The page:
However, instead of cancelling the annotation, the La Torre spouses pursued the execution of the remaining property levied upon despite the apparent satisfaction of the judgment debt. This property was by then already registered in the name of the Buan spouses who resisted the attempted execution. It is beyond question that as per the applicable laws and jurisprudence on the matter, the levy and attempted execution of the second parcel of land is void for being in excess and beyond the original judgment award granted in favor of the La Torre spouses. For, as this Court held in the case of Mutual Security Insurance Corporation v. Court of Appeals (153 SCRA 678 [1987]), "where the writ of execution is not in harmony with and exceeds the judgment which gives it life, the writ has pro tanto no validity" (Emphasis supplied). Stated categorically, an execution has been regarded as void when issued for a greater sum that is warranted by the judgment (Windsor Steel Manufacturing Co., Inc. v. Court of Appeals, 102 SCRA 275 [1981]).chanrobles virtualawlibrary chanrobles.com:chanrobles.com.ph

At this point, it is proper to emphasize that writs of execution cannot be equated with judgments which are final and conclusive (Manila Trading and Supply Co. v. Court of Appeals, 28 SCRA 1033 [1969]), such that although the decision of the lower court in the action for a sum of money is conclusive, the part of the writ issued which went beyond the money award is not valid at all.

On the basis of the foregoing, it is quite clear that the levy on TCT No. 60152 is invalid and should be cancelled accordingly. Not only is it the legal and moral direction that should be taken, but the just and equitable solution as well to this long-standing controversy. If the la Torre spouses were allowed to take the property covered by TCT No. 60152 on the basis of an excessive levy, they would be unjustly enriched at the expense of the Buan spouses. That the La Torre spouses were able to sell the property which they bought at the auction sale for P280,000.00 to the David spouses, which fact is undisputed, is already beside the point. What matters is that the judicial award of P20,729.00 has already been fully satisfied. The La Torre spouses having received what is due them, should not seek nor be granted anything more, not even by a final and executory judgment. To do so would be to sanction unjust enrichment and cause unlawful deprivation to the Buan spouses.

Going now to the second assignment of error, petitioners raise the question of whether the respondent court erred in setting aside the order granting the preliminary injunction dated May 8, 1990, and if there was no such error, whether the resolution had the effect of nullifying the entire proceedings in the damages case.chanroblesvirtualawlibrary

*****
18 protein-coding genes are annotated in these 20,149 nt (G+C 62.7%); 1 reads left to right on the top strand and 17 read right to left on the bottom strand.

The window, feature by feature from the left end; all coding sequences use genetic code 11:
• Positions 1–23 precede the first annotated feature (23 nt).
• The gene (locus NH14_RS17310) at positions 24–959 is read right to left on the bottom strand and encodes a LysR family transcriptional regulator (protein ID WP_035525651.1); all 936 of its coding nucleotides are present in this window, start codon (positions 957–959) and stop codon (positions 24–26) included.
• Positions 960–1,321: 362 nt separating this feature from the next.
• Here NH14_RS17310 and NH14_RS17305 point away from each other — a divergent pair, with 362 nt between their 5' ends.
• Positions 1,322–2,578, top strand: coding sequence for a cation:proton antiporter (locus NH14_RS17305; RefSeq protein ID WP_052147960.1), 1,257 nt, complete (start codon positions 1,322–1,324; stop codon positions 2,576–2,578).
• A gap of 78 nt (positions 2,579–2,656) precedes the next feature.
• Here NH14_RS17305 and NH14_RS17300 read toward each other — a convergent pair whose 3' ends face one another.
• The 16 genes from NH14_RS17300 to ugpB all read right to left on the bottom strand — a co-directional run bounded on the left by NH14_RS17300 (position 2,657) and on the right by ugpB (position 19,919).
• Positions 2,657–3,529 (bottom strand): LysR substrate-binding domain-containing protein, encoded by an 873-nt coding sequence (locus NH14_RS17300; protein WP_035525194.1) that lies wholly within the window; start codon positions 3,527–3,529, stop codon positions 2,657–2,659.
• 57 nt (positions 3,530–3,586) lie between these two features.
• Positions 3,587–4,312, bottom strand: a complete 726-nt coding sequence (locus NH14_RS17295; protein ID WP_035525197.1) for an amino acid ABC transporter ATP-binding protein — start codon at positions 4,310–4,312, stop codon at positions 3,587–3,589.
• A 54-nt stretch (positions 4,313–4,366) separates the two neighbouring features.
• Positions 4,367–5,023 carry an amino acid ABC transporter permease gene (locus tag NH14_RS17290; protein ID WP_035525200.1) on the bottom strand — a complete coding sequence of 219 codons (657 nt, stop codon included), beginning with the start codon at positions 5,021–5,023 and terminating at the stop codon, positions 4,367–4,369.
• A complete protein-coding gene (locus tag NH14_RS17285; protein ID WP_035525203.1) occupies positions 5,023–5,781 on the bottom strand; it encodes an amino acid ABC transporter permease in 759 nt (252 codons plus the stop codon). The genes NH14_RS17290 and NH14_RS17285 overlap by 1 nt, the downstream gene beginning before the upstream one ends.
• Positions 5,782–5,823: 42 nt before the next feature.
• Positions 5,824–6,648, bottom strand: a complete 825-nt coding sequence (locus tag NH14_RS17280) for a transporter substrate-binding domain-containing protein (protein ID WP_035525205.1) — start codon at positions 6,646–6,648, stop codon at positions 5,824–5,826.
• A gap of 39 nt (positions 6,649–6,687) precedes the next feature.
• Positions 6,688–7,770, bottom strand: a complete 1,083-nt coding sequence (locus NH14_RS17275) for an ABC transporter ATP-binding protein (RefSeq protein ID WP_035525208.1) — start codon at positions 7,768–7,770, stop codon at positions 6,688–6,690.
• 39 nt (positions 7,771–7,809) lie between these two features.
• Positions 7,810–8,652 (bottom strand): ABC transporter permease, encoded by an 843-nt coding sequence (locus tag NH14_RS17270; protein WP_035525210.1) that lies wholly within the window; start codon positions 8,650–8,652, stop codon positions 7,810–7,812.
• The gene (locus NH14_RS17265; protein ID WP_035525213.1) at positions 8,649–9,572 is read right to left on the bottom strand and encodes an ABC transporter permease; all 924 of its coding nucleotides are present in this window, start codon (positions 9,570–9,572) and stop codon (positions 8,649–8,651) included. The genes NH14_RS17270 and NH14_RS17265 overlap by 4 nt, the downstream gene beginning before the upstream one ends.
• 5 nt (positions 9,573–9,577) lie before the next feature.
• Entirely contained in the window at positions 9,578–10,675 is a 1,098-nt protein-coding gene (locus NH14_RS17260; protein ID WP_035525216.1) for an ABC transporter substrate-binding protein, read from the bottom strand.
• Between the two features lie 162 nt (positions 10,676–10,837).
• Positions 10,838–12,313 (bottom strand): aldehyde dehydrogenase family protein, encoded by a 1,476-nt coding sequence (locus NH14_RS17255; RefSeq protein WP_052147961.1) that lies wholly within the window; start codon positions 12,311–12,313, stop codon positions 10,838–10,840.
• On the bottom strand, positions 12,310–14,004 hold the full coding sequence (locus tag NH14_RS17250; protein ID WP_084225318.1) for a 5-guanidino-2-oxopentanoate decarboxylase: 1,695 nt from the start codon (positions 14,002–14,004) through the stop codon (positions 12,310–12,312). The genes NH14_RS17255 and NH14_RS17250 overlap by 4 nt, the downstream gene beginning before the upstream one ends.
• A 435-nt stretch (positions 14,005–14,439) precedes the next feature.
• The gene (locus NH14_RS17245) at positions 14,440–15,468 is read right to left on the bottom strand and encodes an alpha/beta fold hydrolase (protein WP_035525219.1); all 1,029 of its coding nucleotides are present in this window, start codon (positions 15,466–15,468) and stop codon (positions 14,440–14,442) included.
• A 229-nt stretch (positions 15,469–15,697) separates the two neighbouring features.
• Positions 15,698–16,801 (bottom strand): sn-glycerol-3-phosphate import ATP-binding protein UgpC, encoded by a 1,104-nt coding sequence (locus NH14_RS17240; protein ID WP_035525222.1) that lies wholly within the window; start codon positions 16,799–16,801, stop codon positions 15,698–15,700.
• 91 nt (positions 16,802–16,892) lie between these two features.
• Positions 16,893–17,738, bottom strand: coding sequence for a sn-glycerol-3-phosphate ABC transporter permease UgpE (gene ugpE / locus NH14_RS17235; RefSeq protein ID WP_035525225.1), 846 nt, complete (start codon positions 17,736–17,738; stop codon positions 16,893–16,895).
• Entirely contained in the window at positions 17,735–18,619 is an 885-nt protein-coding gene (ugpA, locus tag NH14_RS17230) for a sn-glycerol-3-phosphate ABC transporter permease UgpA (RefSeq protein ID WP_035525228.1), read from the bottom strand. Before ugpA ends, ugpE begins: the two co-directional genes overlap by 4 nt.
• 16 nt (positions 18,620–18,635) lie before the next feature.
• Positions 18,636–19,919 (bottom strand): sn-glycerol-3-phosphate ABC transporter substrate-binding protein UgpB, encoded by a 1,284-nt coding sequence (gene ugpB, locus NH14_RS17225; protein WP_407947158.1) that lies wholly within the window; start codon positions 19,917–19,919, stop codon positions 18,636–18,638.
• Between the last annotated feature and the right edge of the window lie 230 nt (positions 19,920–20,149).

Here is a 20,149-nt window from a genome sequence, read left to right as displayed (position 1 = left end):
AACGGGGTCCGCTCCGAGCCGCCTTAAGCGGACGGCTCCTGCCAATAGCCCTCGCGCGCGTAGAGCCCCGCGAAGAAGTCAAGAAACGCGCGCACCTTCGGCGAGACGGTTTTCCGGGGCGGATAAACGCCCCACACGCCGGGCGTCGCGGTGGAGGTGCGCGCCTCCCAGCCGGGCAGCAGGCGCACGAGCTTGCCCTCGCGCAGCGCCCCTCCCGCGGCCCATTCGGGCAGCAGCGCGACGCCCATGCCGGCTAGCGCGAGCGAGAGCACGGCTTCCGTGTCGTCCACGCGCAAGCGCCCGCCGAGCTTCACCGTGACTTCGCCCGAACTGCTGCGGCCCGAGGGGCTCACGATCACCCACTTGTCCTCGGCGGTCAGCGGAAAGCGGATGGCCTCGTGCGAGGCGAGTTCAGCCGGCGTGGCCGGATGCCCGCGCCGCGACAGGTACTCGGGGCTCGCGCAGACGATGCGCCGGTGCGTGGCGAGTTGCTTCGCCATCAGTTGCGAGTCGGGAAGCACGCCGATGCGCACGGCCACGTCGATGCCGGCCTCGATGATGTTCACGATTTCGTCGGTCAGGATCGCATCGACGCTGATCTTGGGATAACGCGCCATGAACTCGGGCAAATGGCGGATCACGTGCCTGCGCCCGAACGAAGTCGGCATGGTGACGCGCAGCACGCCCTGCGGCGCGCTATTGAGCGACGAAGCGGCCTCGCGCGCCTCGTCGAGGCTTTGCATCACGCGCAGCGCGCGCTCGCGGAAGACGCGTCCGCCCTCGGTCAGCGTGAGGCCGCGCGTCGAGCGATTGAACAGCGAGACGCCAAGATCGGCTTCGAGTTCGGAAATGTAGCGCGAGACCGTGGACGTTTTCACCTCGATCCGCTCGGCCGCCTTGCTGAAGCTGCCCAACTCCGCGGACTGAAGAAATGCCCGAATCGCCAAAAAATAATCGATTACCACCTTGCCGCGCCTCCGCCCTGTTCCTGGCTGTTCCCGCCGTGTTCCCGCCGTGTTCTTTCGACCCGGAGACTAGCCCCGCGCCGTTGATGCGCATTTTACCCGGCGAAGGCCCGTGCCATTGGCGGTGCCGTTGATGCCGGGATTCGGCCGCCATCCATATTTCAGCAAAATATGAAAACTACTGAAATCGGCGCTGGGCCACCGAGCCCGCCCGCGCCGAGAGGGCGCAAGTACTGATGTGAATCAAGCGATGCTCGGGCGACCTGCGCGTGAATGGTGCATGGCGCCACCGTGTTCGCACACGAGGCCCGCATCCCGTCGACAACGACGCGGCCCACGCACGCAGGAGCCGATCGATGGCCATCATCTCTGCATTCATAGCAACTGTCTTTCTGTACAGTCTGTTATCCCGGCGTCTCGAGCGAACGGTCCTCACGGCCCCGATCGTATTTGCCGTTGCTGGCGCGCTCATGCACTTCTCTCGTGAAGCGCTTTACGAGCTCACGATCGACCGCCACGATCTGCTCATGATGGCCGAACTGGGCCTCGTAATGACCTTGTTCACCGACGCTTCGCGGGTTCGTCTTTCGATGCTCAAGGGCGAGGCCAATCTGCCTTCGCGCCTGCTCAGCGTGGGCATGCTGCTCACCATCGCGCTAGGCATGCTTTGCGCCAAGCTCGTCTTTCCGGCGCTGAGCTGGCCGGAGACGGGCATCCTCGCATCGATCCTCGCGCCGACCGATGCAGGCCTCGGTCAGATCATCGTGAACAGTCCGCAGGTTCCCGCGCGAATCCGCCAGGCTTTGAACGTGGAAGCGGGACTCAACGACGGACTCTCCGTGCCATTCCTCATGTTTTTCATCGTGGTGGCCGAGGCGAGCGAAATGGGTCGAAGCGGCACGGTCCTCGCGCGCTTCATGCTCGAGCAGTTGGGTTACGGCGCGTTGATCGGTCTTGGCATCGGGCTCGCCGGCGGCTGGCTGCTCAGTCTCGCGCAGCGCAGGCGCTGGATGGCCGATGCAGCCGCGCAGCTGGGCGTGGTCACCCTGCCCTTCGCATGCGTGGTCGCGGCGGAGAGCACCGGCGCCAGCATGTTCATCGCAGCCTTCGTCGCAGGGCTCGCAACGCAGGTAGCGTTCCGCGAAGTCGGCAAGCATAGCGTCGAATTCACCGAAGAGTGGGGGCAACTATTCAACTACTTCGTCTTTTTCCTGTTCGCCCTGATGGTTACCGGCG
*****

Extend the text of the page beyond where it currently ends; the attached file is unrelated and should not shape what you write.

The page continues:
With respect to the preliminary injunction set aside by the respondent court, the statute books are replete with jurisprudence to the effect that trial courts have no power to interfere by injunction with the orders or judgments issued by another court of concurrent or coordinate jurisdiction (Republic v. Reyes, 155 SCRA 313 [1987]; Mariano v. Court of Appeals, 174 SCRA 59 [1989]; Prudential Bank v. Gapultos, 181 SCRA 159 [1990]). As applied to the present case, it would appear that Branch 56 of the RTC of Angeles City has no power nor authority to enjoin the order of execution issued by Branch 58 of the same court.

It appears however that the respondent court missed altogether the fact that a permanent injunction was issued by the lower court (Branch 56) in its decision dated August 8, 1990 such that it set aside only the preliminary injunction earlier issued. Logic dictates however that owing to the nature of the order being set aside, it is a necessary consequence that the Court of Appeals’ decision also intended the inclusion of the permanent injunction in its questioned resolution. For if not, the appellate court would be rendering for naught its own reversal of the May 8, 1990 Order. Besides, although the decision of the respondent court did not so state in explicit terms, it is beyond cavil that a judgment is not so confined to what appears on the face of the decision but also those necessarily included therein or necessary thereto (Gonzales v. Court of Appeals, 212 SCRA 595 [1992]).

Lest this affirmation may mislead one into assuming that the RTC of Angeles City, Branch 58 may now proceed with the execution of TCT No. 60152, it should be pointed out that the enjoined execution was nevertheless rendered moot and academic by the resolution of the first assignment of error raised in this petition, to wit: the execution on TCT No. 60152 is invalid as it results in overpayment.chanrobles virtualawlibrary chanrobles.com:chanrobles.com.ph

WHEREFORE, the appealed decision is SET ASIDE and the order the of the trial court ordering the cancellation of the annotation of the notice of levy on Transfer Certificate of Title No. 60152 is hereby REINSTATED. Costs against private respondents.

SO ORDERED.

Feliciano, Romero, Melo and Vitug, JJ., concur.